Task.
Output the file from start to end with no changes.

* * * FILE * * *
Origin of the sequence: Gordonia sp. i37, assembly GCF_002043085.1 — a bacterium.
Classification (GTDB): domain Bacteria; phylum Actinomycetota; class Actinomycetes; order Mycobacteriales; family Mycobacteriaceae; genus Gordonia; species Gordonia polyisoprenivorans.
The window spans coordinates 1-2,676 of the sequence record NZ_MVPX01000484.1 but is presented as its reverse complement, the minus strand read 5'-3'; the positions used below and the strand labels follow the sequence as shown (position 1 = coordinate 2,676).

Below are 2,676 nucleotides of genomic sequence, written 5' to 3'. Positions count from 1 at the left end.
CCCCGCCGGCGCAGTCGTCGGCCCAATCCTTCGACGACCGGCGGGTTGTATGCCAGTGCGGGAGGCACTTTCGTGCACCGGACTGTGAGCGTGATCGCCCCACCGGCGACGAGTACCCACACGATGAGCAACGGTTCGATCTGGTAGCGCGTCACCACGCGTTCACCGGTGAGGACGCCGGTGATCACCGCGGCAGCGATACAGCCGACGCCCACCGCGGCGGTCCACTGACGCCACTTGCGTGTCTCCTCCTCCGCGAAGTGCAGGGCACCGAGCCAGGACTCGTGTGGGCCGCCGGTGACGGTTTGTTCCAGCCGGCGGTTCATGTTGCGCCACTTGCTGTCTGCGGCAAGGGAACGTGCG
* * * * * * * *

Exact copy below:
Origin of the sequence: Gordonia sp. i37, assembly GCF_002043085.1 — a bacterium.
Classification (GTDB): domain Bacteria; phylum Actinomycetota; class Actinomycetes; order Mycobacteriales; family Mycobacteriaceae; genus Gordonia; species Gordonia polyisoprenivorans.
The window spans coordinates 1-2,676 of the sequence record NZ_MVPX01000484.1 but is presented as its reverse complement, the minus strand read 5'-3'; the positions used below and the strand labels follow the sequence as shown (position 1 = coordinate 2,676).

Below are 2,676 nucleotides of genomic sequence, written 5' to 3'. Positions count from 1 at the left end.
CCCCGCCGGCGCAGTCGTCGGCCCAATCCTTCGACGACCGGCGGGTTGTATGCCAGTGCGGGAGGCACTTTCGTGCACCGGACTGTGAGCGTGATCGCCCCACCGGCGACGAGTACCCACACGATGAGCAACGGTTCGATCTGGTAGCGCGTCACCACGCGTTCACCGGTGAGGACGCCGGTGATCACCGCGGCAGCGATACAGCCGACGCCCACCGCGGCGGTCCACTGACGCCACTTGCGTGTCTCCTCCTCCGCGAAGTGCAGGGCACCGAGCCAGGACTCGTGTGGGCCGCCGGTGACGGTTTGTTCCAGCCGGCGGTTCATGTTGCGCCACTTGCTGTCTGCGGCAAGGGAACGTGCG